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March 29, 2013
Search Committee Center for the Study of the American South
410 East Franklin Street, CB 9127
Chapel Hill, NC 27599-9127
Dear Search Committee members:
I write to apply for the position of Associate Director at the Center for the Study of the American South. I have been involved with (and indebted to) the Center since my first year of graduate school (2006-07), when I received a Hugh C. McColl Fellowship to support my research on Southern and African American literature. At the time, the “Center” was physically scattered throughout Hamilton Hall and a few satellite offices; since then, I like to think that we have both come a long way. Next month, I will complete my dissertation on “Narrative Empathy in American Literature, 1845-1945,” and I recently handed over the editorial reins of The Southern Literary Journal after serving for four years as Managing Editor.
My graduate coursework (in addition to undergraduate years spent “up North”) prompted me to reconsider the stable and unproblematic entity that I knew as “the South” while growing up in Charlotte, North Carolina. My interest in African American literature led me to UNC’s digital collection of North American Slave Narratives, and I have since written or edited summaries of over fifty of these texts. This work resulted in an article on three little-known slave narratives by African Muslims in the American South, which recently appeared in the peer-reviewed journal a/b: Auto/Biography Studies. My committee has also helped me investigate the South from other perspectives, in an attempt to move beyond the black/white racial binary that has often dominated Southern Studies. I recently completed an essay (currently under review) on Monique Truong’s 2010 novel Bitter in the Mouth, which chronicles the life of a young Vietnamese American girl in Boiling Springs, North Carolina. This novel speaks meaningfully to the question posed by Leslie Bow in her recent monograph Partly Colored: Asian Americans and Racial Anomaly in the Segregated South: “Where did the Asian sit on the segregated bus?” Similar questions have recently been posed regarding other ethnic and cultural minorities within the South. It was, in fact, always a “global South,” but (white) southerners have not always perceived it as such.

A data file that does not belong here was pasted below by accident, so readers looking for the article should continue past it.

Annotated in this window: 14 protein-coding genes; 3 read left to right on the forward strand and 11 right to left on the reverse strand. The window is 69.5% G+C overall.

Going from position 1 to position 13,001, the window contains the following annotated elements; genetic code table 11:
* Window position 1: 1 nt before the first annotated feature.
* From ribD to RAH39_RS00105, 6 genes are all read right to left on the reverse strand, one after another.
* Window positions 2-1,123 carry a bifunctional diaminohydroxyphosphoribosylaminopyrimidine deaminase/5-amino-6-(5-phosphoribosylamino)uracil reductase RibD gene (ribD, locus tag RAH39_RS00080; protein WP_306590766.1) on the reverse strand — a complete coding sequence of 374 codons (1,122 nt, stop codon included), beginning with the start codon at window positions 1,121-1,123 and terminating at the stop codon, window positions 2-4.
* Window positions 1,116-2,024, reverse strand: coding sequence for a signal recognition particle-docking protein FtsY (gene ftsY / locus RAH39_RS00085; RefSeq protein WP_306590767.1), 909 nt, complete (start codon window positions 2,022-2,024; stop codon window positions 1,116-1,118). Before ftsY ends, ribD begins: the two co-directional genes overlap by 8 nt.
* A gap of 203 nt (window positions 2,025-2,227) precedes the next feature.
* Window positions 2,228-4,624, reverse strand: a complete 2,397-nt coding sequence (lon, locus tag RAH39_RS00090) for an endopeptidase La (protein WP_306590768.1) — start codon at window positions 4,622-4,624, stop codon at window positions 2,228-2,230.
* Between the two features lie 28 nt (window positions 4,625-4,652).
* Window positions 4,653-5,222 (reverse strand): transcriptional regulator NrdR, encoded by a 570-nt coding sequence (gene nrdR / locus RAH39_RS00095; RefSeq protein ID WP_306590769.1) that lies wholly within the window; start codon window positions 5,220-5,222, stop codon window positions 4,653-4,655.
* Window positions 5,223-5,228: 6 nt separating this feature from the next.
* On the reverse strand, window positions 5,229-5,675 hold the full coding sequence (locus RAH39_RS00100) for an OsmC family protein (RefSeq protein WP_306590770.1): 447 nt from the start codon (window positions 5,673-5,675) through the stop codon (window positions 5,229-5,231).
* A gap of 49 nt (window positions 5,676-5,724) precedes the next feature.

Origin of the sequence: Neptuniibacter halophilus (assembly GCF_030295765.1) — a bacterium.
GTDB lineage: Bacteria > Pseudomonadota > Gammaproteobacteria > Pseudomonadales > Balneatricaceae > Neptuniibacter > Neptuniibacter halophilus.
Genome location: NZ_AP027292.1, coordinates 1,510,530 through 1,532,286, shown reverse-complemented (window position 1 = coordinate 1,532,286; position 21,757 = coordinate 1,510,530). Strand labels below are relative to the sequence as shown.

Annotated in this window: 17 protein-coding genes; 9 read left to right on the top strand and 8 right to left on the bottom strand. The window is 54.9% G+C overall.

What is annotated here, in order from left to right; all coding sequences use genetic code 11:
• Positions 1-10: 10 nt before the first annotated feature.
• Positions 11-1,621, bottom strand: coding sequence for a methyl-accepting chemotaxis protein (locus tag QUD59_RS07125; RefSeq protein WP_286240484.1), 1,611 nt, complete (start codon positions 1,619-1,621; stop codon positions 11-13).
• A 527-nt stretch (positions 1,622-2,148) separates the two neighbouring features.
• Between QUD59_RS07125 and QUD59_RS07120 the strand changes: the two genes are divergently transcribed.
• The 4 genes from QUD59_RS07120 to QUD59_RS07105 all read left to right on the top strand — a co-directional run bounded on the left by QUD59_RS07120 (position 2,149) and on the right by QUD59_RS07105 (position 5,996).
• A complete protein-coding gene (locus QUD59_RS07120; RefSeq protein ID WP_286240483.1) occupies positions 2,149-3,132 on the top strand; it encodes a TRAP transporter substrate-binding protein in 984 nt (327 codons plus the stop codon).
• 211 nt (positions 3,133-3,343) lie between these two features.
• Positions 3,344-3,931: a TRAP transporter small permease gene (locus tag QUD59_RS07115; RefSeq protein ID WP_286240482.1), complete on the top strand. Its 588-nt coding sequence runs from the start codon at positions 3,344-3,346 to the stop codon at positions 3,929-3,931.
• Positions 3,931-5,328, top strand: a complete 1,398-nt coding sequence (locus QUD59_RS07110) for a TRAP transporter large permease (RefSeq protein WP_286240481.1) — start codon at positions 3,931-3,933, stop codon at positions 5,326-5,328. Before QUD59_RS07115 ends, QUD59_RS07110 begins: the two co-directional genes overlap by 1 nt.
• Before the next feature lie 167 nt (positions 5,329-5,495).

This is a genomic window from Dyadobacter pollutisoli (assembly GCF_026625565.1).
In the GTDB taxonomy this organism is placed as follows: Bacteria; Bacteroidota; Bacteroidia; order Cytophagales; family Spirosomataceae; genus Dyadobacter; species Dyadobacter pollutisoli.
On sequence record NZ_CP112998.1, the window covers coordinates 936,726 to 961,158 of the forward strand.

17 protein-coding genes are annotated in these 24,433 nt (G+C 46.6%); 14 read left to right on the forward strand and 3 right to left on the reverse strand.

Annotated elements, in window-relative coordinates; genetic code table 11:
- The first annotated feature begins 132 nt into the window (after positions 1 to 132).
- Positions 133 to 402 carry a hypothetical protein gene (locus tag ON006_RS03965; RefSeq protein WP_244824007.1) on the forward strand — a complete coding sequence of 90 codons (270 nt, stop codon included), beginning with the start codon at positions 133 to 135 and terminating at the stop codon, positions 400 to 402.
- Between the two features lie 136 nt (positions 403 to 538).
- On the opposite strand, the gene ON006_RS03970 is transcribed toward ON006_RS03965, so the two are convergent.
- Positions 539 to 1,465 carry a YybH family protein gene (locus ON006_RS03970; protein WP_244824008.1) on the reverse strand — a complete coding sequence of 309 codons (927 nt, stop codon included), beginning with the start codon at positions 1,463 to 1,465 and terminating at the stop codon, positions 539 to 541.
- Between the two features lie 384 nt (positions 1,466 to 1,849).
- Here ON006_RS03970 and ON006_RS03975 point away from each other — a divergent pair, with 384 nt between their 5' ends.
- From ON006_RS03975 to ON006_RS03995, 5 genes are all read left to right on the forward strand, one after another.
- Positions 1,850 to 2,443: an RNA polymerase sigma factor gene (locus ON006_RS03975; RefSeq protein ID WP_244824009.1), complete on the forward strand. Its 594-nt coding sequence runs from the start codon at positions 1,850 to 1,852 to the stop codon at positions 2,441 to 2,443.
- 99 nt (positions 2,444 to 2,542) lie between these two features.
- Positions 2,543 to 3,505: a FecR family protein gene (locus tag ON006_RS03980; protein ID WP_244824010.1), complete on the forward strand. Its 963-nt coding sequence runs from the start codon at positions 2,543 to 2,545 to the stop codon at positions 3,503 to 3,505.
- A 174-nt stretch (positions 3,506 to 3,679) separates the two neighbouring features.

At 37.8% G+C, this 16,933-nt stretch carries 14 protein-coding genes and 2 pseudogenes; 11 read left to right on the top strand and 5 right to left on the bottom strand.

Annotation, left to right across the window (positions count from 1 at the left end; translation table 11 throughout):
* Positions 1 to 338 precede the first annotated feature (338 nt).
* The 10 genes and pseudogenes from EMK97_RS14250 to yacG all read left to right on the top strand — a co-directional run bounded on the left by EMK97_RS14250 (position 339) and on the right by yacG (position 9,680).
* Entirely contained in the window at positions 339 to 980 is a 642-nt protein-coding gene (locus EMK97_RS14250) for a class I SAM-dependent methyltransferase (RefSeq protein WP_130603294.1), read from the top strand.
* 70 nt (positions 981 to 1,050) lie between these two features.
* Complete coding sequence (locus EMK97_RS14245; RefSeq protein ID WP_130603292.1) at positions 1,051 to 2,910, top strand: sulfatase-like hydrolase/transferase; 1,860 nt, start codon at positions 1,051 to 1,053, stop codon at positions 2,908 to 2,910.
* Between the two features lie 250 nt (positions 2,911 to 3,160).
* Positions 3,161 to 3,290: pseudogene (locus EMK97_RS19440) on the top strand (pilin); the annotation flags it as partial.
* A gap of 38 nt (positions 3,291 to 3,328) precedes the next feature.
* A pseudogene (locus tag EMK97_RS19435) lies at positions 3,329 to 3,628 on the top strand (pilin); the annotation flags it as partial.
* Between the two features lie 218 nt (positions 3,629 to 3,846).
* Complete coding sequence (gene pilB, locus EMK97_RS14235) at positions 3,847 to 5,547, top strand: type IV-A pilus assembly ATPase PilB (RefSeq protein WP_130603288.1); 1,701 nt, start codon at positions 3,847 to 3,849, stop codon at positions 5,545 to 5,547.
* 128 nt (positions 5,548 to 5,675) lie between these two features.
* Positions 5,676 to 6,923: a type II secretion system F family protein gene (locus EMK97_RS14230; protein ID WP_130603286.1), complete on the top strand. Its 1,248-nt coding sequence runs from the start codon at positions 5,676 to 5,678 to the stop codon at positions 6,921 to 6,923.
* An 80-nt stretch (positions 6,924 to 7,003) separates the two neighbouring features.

For the last seven years, the Center has served as an intellectual hub, support network, and source of inspiration for me, along with countless other scholars. In 2009 I collaborated with graduate students from the Music Department, the History Department, and the Folklore Program to assemble a Traveling Exhibition for the Southern Governors’ Association, in honor of SGA’s 75th anniversary. More recently I have served as a reviewer for the Center’s excellent journal, Southern Cultures, and as a panel moderator at the Center’s Interdisciplinary Conference for Graduate Research. Last summer, CSAS generously funded my travel to Oxford, Mississippi, where I delivered a paper (along with two graduate student colleagues) discussing William Faulkner’s use of antebellum plantation diaries as a source for many of his characters and plots, as well as his unique style of literary modernism. The paper was honored as an exceptional submission to the annual “Faulkner and Yoknapatawpha” conference and selected for publication in the conference proceedings. I am grateful for the support that the Center has provided for these projects, and I would be honored to contribute to future CSAS endeavors.